In the first scenario, Motown Hydro is practicing first degree price discrimination, while in the second scenario Motown is practicing third degree price discrimination. Second degree price discrimination is not involved in the example scenarios because quantification of product being priced is not differentiated in the discriminatory pricing of either Motown example.
Price discrimination is practiced in industries with full monopoly or a degree of monopoly power: "The firm must have some degree of monopoly power" (EconomicsOnline.co.uk). The most common and concise definition of monopolistic price discrimination is: "Price discrimination is the practice of charging a different price for the same good or service" (EconomicsOnline.co.uk). The three kinds of price discrimination are first degree (individual based), second degree (quantification based) and third degree (group or subset based).
Some economists define these degrees from the perspective of the consumer, using language that emphasizes what the consumer is willing to pay and identifying discriminated groups by differentiation such as (1) individual willingness to pay price discrimination, (2) demographic willingness to pay price discrimination, and (3) consumer group or subset willingness to pay price discrimination.
Some economists define these degrees from the perspective of the producer. My preference is for defining price discrimination from the perspective of the producer (instead of the consumer). From the producer perspective, language is used that emphasizes the different prices charged for the same good or service. The discriminated groups are identified by differentiation of (1) charging the maximum price for each unit of good or service to capture all consumer surplus across all potential consumers; (2) charging different prices for different quantities of product; (3) charging different prices to different consumer groups or sets.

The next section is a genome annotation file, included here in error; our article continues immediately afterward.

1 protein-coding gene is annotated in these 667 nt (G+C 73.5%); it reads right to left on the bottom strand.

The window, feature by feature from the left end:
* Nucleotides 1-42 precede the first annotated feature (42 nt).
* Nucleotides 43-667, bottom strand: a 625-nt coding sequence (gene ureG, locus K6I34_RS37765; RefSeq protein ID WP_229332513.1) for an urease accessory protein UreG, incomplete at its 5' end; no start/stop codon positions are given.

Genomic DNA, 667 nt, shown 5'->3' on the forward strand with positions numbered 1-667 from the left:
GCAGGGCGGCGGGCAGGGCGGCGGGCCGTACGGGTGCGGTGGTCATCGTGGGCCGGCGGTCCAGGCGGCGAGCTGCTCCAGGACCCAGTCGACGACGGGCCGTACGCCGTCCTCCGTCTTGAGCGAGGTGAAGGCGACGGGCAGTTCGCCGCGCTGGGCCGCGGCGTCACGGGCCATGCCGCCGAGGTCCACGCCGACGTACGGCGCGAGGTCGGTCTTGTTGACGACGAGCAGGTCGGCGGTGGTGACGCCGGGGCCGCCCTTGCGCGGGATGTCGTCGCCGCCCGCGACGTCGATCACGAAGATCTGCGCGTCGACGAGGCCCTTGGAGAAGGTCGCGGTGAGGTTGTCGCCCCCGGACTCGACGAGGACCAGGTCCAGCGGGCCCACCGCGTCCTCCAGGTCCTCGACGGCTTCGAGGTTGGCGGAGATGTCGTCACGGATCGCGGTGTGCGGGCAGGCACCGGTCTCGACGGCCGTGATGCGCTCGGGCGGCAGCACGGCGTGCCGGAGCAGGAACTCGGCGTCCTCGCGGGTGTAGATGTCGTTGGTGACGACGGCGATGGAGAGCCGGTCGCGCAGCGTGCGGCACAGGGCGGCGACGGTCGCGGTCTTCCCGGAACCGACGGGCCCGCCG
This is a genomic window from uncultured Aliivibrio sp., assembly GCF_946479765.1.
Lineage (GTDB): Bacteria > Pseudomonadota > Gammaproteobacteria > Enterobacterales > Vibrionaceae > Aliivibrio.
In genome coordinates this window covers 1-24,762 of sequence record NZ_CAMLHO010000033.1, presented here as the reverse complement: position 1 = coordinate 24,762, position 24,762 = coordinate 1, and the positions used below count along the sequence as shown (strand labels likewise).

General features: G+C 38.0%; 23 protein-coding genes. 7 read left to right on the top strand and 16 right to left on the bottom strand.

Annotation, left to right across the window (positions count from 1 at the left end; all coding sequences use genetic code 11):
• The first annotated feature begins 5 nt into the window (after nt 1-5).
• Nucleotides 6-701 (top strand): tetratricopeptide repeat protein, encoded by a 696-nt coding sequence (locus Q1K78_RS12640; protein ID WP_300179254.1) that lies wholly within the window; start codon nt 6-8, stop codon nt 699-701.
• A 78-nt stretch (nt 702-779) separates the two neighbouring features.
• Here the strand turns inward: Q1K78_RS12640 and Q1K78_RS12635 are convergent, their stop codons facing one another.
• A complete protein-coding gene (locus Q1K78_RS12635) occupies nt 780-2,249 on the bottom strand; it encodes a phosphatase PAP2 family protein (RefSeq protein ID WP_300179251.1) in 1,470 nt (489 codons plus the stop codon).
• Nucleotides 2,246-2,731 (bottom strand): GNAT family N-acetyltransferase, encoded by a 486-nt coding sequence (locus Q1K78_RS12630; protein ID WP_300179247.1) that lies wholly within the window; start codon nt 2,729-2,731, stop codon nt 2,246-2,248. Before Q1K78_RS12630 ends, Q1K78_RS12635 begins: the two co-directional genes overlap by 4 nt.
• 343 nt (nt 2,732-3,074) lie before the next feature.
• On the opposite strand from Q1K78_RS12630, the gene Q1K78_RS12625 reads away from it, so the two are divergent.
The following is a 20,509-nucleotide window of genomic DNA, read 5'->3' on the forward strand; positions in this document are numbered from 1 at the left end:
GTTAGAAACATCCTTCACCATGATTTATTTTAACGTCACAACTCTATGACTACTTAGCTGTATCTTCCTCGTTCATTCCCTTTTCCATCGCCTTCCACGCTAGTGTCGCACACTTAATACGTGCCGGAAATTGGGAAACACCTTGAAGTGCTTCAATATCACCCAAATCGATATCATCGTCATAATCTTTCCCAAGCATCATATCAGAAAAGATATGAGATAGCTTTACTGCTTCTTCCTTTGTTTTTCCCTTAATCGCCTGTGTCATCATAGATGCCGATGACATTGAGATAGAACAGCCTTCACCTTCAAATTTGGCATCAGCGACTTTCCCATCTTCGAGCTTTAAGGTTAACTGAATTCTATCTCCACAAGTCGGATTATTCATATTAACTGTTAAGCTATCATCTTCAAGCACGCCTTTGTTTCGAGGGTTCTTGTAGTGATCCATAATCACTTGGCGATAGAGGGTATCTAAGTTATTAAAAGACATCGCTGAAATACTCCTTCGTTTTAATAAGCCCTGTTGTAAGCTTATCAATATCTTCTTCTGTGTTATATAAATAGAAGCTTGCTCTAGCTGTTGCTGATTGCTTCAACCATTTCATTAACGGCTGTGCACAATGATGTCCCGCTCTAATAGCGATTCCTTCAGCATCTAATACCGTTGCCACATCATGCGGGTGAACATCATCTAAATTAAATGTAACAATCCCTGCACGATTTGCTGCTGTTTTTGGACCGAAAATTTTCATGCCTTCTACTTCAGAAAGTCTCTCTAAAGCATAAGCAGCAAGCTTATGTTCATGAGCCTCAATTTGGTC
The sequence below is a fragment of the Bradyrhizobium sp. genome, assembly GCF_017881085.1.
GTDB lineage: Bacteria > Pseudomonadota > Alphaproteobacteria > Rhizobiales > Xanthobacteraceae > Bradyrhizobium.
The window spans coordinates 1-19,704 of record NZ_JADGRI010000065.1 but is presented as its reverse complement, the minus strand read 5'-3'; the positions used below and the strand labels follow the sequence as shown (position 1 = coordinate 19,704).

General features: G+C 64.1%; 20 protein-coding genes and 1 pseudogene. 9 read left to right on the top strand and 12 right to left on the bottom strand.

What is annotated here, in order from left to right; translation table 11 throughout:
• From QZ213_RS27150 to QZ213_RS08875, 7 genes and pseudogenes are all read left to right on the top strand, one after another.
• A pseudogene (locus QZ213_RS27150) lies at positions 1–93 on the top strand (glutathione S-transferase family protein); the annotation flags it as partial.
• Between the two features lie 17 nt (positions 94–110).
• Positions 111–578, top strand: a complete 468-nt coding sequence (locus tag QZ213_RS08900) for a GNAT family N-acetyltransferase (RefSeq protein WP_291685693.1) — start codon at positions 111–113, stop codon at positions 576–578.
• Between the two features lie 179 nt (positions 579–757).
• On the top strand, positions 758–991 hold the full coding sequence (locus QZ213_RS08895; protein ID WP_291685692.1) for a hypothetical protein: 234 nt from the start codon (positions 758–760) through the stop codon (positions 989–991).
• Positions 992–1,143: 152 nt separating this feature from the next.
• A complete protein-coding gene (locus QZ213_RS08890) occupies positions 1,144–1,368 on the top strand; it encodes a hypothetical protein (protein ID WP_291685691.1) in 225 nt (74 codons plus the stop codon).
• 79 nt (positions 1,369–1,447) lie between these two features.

By these definitions and differentiations, in the first scenario Motown is maximizing the price they charge for each unit to Consumers 1 and 2 in order to capture all available consumer surplus across all present consumers, thus they are practicing first degree price discrimination. By definitions and differentiations, in the second scenario Motown has general knowledge of the income levels of two consumer groups, Consumer 1 and Consumer 2, and are, through pricing self-selection, charging different prices to different groups or sets of consumers, thus they are practicing third degree price discrimination.
Quantity of good or service is not a consideration in the two example scenarios, so second degree price discrimination is not involved. To clarify, if Motown charged price variations based upon consumption (e.g., 10% off if you consume less than the average household of 12,000 square feet), this would represent second degree price discrimination.